Cooperage, what the heck is it? It is a cool name and it’s even a cooler job. If you love wine, you need to learn the science behind the wine barrel. Have you ever watched the show, How It’s Made on the Science Channel or Sport Science on ESPN? I love shows like that. I am mesmerized by the science behind things. To me, nothing occurs without science working in the background. If you read my blog in the past, you know that there are several posts dedicated to science. They say you have to stick to what you know, and I know and love science. In this series, I’m going to talk about Cooperage. Cooperage is the art, yes art, of making barrels. There is a lot of science behind the wood that is used to make the barrel, any old wood won’t do. Once the wood is chosen, the art of cutting, bending and aging the barrel is mind-blowing. Purchasing an oak barrel today runs in the neighborhood of about $800 – $1200. If the winemaker is spending that much money on a single barrel, he is expecting an exceptional product. It is truly a special talent to craft a barrel, and in these next few blog posts, I’m going to discuss the process. The first post, as always with me, focuses on the science.
Mike and I both have worked in R&D. (Research & Development) There is something special about walking into a store and seeing “your product” on the shelf. You take pride in it, because a lot of time, thought and effort went into developing it. When you work for a large corporation, you sign off that whatever you create while under their employment is theirs to own. So all you are left with is the pride. I have to admit, it is pretty cool and I’m not going to lie, we have been known to walk into a store and see “our product” hidden behind an aisle display and accidentally move the display in front of another product. So I wonder, do Cooper’s feel this same pride? I ponder, do the Coopers taste a bottle of wine from a winery that they sold their barrel to and go- “Yeah, that’s my work in there?”
There is a direct effect on the taste of the wine depending on the wine barrel chosen by the vintner. There are levels of toast, American vs. French vs. Hungarian oak barrels, so there is a lot to consider. But whatever barrel is chosen, I can guarantee there was someone’s heart and soul went into making it. Taking on the endeavor of creating (and I use creating purposely, because making just isn’t the correct term) a barrel is a long and arduous process. It is one that I would believe you have to love in order to choose it as a profession. A process that once again, incorporates art and science.
As with corks, like I discussed in a previous post, Quercus is also the preferred oak used cooperage production. The white oak contains the properties necessary to provide a tight cooperage while possessing the subtle fragrance that has become expected in the barrels. There are four types of wood found within a tree. Sapwood, typically lighter in color adds support to the tree and is used in the transportation of nutrients. Heartwood is typically darker because of the presence of tannins, and the presence of cells that are no longer active. Springwood, is what you would thing- the new growth. It is the rapid growth stage and consists of large cells with thin walls. Summerwood, occurs when the Springwood rapid growth slows down. These cells have thicker walls, and are tightly packed. Slow-grown wood is slightly softer, making it more pliable than the wood that has grown rapidly. Other than the growth rate differences, structural and chemical differences occur throughout the tree. Oak lactones and vanillin also vary across the wood. American oak tends to possess less extractable phenolics than European oaks and tannin levels vary significantly. The use of the different oak to create the barrels will deliver different results to the winemaker.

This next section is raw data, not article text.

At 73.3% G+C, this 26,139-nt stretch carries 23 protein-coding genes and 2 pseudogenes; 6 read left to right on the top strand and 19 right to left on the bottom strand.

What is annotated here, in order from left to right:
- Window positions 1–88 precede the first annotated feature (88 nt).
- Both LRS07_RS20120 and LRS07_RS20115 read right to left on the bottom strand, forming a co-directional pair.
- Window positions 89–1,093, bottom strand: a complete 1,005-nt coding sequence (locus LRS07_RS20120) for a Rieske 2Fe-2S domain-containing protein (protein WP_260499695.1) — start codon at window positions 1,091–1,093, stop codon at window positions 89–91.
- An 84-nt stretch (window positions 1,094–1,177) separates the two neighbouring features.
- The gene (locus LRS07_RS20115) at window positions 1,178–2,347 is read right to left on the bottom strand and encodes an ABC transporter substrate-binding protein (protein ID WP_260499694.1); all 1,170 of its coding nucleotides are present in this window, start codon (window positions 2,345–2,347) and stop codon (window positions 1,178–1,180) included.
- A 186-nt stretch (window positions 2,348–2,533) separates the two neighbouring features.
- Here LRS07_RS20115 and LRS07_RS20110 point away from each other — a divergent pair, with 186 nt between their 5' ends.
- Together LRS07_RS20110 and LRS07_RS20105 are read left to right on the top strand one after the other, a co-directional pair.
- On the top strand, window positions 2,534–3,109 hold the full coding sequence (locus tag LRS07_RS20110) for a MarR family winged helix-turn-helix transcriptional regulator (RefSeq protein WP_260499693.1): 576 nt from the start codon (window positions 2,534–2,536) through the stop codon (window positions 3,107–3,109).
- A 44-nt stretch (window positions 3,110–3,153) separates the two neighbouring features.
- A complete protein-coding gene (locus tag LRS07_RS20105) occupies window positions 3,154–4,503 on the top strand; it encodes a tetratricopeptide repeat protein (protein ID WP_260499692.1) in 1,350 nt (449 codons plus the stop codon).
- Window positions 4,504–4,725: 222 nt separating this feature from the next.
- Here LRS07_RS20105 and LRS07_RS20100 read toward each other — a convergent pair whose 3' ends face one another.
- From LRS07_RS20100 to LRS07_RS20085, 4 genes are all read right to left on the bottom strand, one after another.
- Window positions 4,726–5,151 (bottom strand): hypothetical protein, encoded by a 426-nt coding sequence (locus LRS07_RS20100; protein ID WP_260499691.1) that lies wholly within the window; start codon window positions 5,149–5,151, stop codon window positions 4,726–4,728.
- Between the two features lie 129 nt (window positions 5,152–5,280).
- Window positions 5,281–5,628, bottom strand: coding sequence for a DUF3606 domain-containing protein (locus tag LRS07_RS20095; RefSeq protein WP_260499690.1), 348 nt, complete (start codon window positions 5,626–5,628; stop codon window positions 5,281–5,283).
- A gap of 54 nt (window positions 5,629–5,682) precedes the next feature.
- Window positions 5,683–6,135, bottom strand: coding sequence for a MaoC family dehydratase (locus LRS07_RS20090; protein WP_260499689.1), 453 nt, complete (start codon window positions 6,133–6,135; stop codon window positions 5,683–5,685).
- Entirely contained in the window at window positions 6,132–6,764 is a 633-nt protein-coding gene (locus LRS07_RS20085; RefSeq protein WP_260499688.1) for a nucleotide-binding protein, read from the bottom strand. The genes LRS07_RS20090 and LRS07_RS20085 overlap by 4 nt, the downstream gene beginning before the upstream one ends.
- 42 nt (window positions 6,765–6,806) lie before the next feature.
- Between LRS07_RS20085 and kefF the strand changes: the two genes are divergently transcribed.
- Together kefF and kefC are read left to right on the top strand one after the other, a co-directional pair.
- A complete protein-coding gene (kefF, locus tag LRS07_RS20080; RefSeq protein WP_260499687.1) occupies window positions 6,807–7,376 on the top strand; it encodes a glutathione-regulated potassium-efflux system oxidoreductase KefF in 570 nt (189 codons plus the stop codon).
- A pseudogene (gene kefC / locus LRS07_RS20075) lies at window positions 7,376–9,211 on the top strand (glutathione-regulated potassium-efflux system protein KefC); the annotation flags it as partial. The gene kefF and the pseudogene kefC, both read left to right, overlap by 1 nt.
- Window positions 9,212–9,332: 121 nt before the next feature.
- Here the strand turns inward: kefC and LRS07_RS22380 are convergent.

As with everything else, all wood is not created equally. Not all wood can be made into a barrel. Wine cooperage requires specific properties. It must have vessels and fibers that run parallel to the length of the trunk, with no waves within the growth pattern and can not have vessels that intertwine. These would lead to flaws in the barrel. The wood must possess strength and resilience, and lack any faults that could cause leakage. Extremely important is the lack of any off odors. The cooper also likes to see large rays and tyloses. Rays act as the channel for the flow of water and nutrients. Due to the way the cooper cuts the wood to create the stave of the barrel, the large rays make it difficult for the wine to diffuse out the sides of the barrel while providing flexibility and resilience. Tyloses develop when the tree is stressed or as the sapwood develops into heartwood. These are “plugs” to prevent further damage to the plant. It is like atherosclerosis for the tree- but is beneficial. For the cooper, it means no leaks. Tyloses allow for the watertight and airtight containers. These features are necessary for a superior quality cooperage wood.
The second post in this series will discuss the actual assembly process of the barrel. Hope you enjoyed reading.